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toolshed1
Beginner

Traffic shaping

Hello,

I have somewhat unique situation.

Everything is L2

My ISP is handing off their up link to me through 10 GB SFP (traffic rated for 2 GB).

As my ASR is not licensed to do 10GB i was forced to place 3850 in between.

I have ISP 10GB going to 3850 10GB module and from 3850 1GB to ASR.

 

My question is how can i limit interface so it wont get overrun from 10GB to 1GB

i set up

Policy-map 1GB

 class class-default

 shape average 1000000000

 

on GB interface

 service-policy output 1GB

 

However i'm not sure if it's entirely working.

 

Any help is appreciated.

Thanks in advance

10 REPLIES 10
Georg Pauwen
VIP Expert

Hello,

 

you can really only influence your own outgoing traffic. Is this what you are trying to do ? If so, the shaping you have in place looks fine...

Thats correct. I just want to make sure that 2 GB that ISP gave me wont oversubscribe 1GB interface that i have on 3850.

You are now shaping 1Gig...if your ISP gives you 2Gig, you need ro reflect that in your policy. Other than that, the policy looks fine.

paul driver
VIP Mentor

Hello


@toolshed1 wrote:
I have ISP 10GB going to 3850 10GB module and from 3850 1GB to ASR.

You can police the 3850 interface egress on the towards the ASR.
int x/x
srr bandwidth shape 10 0 0 0



kind regards
Paul

Please rate and mark posts accordingly if you have found any of the information provided useful.
It will hopefully assist others with similar issues in the future

Paul,

I'm getting "unrecognizable command"

I dont have AutoQos applied. Not sure if that is requirement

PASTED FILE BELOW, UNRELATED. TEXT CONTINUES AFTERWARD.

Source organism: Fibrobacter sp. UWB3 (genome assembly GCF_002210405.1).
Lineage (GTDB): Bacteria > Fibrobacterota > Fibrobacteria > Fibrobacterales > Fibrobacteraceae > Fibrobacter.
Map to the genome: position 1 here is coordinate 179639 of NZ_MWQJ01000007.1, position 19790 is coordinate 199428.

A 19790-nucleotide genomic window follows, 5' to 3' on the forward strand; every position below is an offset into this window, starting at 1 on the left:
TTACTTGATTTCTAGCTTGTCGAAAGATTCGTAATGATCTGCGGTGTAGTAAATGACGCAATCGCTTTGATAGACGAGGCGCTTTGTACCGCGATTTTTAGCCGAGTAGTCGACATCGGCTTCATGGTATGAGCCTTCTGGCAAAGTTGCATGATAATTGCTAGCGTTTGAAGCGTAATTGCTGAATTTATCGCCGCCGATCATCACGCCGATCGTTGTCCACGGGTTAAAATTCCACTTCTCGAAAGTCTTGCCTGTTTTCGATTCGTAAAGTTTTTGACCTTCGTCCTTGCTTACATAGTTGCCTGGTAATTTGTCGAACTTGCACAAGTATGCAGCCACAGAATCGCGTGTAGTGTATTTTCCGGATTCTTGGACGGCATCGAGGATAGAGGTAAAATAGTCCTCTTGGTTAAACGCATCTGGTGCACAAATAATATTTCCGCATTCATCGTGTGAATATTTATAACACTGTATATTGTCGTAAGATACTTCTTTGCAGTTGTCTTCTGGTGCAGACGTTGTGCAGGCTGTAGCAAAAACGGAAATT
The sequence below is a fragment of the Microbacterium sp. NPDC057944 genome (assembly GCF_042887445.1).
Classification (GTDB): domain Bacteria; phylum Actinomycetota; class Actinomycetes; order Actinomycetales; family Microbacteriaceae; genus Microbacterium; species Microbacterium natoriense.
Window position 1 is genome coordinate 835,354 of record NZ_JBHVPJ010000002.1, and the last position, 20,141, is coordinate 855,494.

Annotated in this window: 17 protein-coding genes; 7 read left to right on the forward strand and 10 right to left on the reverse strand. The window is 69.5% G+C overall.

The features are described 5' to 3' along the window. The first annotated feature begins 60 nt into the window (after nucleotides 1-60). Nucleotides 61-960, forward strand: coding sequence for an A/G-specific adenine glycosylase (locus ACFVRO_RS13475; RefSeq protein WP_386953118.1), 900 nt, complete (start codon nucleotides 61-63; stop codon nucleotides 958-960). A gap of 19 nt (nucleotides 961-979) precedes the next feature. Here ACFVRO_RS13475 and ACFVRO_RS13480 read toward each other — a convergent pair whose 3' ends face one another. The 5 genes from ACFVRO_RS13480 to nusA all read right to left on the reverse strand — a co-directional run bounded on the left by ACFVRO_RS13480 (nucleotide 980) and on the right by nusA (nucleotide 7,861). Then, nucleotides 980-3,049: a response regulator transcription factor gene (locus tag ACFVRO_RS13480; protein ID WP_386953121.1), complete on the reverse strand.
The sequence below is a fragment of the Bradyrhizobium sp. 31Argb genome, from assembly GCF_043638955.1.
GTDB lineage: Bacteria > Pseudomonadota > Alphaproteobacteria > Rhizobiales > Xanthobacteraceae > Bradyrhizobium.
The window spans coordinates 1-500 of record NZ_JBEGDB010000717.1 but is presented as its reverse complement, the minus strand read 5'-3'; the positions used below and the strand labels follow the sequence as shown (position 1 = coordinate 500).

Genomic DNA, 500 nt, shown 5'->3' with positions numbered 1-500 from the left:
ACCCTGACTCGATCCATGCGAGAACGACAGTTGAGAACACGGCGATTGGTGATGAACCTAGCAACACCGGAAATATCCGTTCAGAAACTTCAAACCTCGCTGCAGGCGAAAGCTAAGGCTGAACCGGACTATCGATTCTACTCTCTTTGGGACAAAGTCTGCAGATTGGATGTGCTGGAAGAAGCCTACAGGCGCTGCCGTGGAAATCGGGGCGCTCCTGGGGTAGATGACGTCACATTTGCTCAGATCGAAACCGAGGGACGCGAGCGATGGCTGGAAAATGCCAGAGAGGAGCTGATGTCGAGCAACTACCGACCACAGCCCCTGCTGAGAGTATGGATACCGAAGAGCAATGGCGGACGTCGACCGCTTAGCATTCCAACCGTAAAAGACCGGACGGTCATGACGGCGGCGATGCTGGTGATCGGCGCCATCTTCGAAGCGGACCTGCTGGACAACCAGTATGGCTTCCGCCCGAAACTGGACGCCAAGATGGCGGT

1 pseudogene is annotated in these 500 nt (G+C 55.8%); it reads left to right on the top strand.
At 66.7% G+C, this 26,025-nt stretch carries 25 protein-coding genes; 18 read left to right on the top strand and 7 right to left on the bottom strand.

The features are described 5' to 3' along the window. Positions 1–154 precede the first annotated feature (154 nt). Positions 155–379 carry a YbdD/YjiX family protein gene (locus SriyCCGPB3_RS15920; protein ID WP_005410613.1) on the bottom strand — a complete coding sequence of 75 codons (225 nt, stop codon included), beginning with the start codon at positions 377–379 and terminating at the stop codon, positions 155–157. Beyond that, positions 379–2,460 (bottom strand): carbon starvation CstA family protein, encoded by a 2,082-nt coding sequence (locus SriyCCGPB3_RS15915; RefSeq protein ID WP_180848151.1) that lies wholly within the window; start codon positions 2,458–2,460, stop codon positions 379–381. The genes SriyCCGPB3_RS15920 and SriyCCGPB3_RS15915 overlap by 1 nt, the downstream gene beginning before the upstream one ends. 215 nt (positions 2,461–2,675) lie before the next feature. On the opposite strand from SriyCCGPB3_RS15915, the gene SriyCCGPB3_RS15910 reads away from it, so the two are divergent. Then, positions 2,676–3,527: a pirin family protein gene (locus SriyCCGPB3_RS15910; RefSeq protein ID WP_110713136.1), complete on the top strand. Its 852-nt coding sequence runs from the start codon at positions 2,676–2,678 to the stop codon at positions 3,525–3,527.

Giuseppe Larosa
Hall of Fame Master

Hello @toolshed1 ,

 

given your network description

 

>>

My ISP is handing off their up link to me through 10 GB SFP (traffic rated for 2 GB).

As my ASR is not licensed to do 10GB i was forced to place 3850 in between.

I have ISP 10GB going to 3850 10GB module and from 3850 1GB to ASR.

 

Your issue is that you have bought 2 Gbps from ISP but your ASR cannot use 10GE for licensing question.

 

You should police to 1 GB traffic incoming to the Cisco 3850 Tengiga if you want to protect the 1 GE link to ASR.

 

The long term solution is to buy that license for the ASR otherwise you pay for 2 Gbps but you can use only 1 Gbps.

 

A possible workaround would be to use a port-channel made of two 1 GE ports between the Cat 3850 and the ASR.

 

I would give it a try.

It would be a L2 port-channel associated to the same VLAN ( access mode) whre the tengiga port is member of. It would be a L3 port-channel on the ASR side.

 

Hope to help

Giuseppe

 

Joseph W. Doherty
Hall of Fame Expert

"However i'm not sure if it's entirely working."

Yea, could be difficult to "see" as (if I understand what you're doing, correctly) you're shaping for gig on a gig interface.

Normally we shape (or police) "slower" than what the interface supports/provides.

For example, you might shape (or police) at gig rate on a 10g interface, or 800 Mbps on a gig interface.

In other words, if you want to limit your bandwidth to gig, you've already doing that on a gig interface.

Now, if you think, but I don't want to overrun the gig interface, consider what happens with a gig shaper (or policer), they will just drop the traffic rather than the "interface" doing so.  I.e. more-or-less, the same effect.  (As a side note, with a QoS policy, we can be "selective" which traffic will be dropped first during over subscription, but you didn't ask about that.)